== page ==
How C4 hopes to cash in on drama

Spurred by a mixture of desire and obligation, Channel 4 is almost doubling its drama output from this autumn.

For the first time, the channel will show a regular hour or episode of original drama every week, with ten new series scheduled over the next 14 months.

A combination of more money, new licensing requirements to commission more home-grown programmes and the leadership of chief executive Michael Jackson has brought about this increased commitment to the genre.

The icing on the cake came last week, with the announcement that the Beck’s lager brand from Scottish Courage had signed a 2m sponsorship deal covering C4’s new drama.

The brewer, enticed by the prospect of being associated with a collection of quirky new series on a channel that appeals to young men and light viewers, is hoping Channel 4 can do for drama’s image what it has done for film.

Nick Theakston, head of broadcast at Scottish Courage’s media agency MediaVest, says: “Channel 4 presented us with a big idea. It has had a lot of success in films and they can push the dramas a lot more.”

Polly Cochrane, Channel 4 controller of marketing, says: “We have looked at sponsored preview screenings, where a new drama is given the same status as a film.”

The first of the Beck’s sponsored dramas, a satire on the music business centred on a young Glaswegian band and called “The Young Person’s Guide To Becoming A Rock Star”, starts on November 10. Other series in this sponsored programming strand, which will probably be given a regular weekly slot on Tuesdays at 10pm, include an upbeat gay soap called “Queer As Folk”‘ Psychos, a black comedy set in a psychiatric hospital, a hospital drama called Trauma One, and a female detective drama called The Disappeared.

Channel 4 has not had a regular drama output in the past, preferring to concentrate its efforts on four or five big series a year. A Channel 4 spokesman says: “For years ITV made so much drama that it’s been very difficult for Channel 4 to compete.”

But following the decision by Chris Smith, secretary of state for culture, media and sport, to phase out the funding formula between Channel 4 and the ITV companies, there is more money available for programming. The funding formula was originally intended as a “safety net”, which was supposed to ensure that ITV would meet any financial shortfall that might prevent Channel 4 from meeting its remit to provide minority interest programmes. But one unexpected consequence was that Channel 4 had to make significant payments to ITV.

It has been claimed that this extra money, about 90m per annum, will provide an estimated 10m extra for drama. Aside from wildlife documentaries, drama is the most expensive television to make, costing about 300,000 to 800,000 an hour.

In February, the Independent Television Commission announced a newly clarified remit for C4 to cater for minority tastes, and an increased requirement for more originally commissioned programmes. There is also a new commitment for production outside London – including a minimum requirement of 30 per cent by 2002 – to nurture new independent production companies.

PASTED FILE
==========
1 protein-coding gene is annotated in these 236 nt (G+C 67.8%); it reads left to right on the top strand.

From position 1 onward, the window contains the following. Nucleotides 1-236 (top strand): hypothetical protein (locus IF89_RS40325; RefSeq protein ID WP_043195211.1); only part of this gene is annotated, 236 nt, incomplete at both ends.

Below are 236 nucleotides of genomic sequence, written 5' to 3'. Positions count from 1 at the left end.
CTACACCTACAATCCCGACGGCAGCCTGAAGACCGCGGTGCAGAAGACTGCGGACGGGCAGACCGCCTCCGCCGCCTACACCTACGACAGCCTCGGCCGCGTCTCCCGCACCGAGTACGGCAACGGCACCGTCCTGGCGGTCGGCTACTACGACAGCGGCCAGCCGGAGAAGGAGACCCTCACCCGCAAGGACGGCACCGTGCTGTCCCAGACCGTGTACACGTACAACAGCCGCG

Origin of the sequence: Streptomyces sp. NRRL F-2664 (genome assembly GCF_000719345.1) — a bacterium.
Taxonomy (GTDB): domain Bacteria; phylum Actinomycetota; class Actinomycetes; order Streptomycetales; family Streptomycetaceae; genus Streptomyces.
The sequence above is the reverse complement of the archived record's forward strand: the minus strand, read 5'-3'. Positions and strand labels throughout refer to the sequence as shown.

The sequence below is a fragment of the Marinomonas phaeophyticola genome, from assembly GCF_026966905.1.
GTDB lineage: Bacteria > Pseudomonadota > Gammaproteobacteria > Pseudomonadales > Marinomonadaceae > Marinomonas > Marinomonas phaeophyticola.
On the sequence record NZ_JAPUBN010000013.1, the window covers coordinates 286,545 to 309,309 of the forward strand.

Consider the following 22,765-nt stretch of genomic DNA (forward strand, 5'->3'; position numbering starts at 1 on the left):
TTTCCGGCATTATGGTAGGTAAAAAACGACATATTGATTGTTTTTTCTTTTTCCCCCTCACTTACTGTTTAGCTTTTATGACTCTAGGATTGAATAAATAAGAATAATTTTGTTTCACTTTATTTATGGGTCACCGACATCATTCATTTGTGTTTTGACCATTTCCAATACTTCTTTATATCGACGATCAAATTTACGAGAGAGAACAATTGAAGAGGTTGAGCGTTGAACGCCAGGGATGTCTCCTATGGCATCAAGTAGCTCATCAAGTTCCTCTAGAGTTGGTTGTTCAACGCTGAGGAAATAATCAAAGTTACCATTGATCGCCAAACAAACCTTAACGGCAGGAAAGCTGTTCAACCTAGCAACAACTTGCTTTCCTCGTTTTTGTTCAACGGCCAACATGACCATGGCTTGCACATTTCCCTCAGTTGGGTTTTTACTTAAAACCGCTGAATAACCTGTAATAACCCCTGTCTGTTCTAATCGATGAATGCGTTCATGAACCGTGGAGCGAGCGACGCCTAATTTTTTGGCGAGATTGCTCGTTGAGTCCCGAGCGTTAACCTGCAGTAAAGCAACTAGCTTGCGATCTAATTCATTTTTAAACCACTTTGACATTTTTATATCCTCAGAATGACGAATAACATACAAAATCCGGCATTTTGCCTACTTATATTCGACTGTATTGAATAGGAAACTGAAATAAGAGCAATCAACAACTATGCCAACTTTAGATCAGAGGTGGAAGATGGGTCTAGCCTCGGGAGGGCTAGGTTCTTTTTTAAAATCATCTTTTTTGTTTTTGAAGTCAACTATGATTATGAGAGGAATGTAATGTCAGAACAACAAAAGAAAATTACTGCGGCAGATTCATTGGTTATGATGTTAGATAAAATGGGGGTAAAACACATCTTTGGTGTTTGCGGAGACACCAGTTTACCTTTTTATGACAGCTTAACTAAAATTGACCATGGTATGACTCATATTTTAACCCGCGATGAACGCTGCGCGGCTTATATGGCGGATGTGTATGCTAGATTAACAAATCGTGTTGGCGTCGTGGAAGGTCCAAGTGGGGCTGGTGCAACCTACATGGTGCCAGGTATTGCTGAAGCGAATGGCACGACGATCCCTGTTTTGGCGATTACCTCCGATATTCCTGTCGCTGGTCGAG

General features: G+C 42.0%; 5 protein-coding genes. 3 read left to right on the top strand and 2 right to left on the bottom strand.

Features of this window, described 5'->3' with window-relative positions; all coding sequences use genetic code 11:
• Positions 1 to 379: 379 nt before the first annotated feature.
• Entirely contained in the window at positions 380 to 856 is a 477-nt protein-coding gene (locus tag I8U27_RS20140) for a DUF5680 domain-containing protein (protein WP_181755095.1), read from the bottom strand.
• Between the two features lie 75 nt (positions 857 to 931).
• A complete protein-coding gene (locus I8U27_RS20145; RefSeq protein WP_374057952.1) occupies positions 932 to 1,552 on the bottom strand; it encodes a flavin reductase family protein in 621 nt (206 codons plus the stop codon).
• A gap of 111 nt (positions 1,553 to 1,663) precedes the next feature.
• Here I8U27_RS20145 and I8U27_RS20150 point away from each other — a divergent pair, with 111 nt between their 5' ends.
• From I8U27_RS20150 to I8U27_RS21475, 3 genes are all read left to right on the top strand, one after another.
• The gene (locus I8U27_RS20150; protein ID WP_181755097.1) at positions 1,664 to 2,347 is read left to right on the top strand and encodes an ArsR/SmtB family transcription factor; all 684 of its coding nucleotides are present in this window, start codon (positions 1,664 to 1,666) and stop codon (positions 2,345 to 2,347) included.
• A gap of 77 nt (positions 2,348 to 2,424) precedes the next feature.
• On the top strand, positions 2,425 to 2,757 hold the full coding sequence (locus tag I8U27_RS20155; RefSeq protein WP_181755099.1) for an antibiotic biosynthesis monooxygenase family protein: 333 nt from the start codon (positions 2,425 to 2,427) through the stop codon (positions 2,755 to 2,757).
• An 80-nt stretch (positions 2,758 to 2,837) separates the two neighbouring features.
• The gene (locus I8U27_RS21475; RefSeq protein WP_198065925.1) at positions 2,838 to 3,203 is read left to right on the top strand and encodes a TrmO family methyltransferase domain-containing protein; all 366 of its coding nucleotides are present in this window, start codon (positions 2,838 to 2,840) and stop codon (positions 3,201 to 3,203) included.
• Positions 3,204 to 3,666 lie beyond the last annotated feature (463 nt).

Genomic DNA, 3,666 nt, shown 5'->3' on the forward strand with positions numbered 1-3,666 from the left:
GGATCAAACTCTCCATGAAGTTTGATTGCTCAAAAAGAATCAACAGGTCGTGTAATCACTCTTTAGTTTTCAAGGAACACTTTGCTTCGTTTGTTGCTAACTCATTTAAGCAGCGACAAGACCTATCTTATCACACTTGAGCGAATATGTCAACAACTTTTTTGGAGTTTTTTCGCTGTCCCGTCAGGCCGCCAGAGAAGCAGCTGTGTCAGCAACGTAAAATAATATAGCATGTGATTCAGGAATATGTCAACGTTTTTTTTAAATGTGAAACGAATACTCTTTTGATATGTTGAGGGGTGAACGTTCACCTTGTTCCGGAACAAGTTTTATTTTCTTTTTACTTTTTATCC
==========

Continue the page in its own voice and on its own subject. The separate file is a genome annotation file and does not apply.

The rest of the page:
But aside from having the means – and now the obligation – to make new British drama, there is also the influence of C4 chief executive Michael Jackson, who commissioned the hit series This Life while at BBC2. After ten years at the BBC, where he was controller of BBC2 and then director of television and controller of BBC1, he was poached by Channel 4 in May last year.

One of Jackson’s first moves was to appoint Gub Neal, who was responsible for hits such as Cracker while at Granada Television, as the new head of drama. With Jackson’s backing, Neal is injecting some risk back into the genre. As Cochrane says: “It’s not soft and fluffy drama. It’s something with the potential to take the mainstream with it.”

But with this emphasis on innovation and experimentation, will these new series get the ratings?

The really big audience drivers and revenue earners for Channel 4 are largely US imports with a broad appeal, shows like Friends, Frasier, ER and Ally McBeal, and mass market series like Brookside.

Laurence Mundy, joint managing director of Drum PHD, which brokered the Guardian Film on Four sponsorship, says: “If the broad audiences fall, but C4 retains youth and the upmarket viewers that carry high premiums, then the channel will continue to be successful.”

So far C4 has made a good start to the autumn schedule, with its all-time share slightly up on last year from 10.2 per cent to 10.8 per cent. However, its last home-grown drama, Ultraviolet, a thriller about vampires in the contemporary world, achieved disappointing viewing figures. Its share of viewing fluctuated between 18 to 10 per cent, with an average audience of 2.5 million.

Scottish Courage will be hoping that even if there are some misses within the offbeat stories of the forthcoming drama season, there will also be some that have the potential to become the cult series of the future.

As David Crawley, media and communications manager at Scottish Courage, says: “We are buying into the new management at Channel 4 and its approach to contemporary drama. If we can get associated with the next This Life, we have nailed it.”

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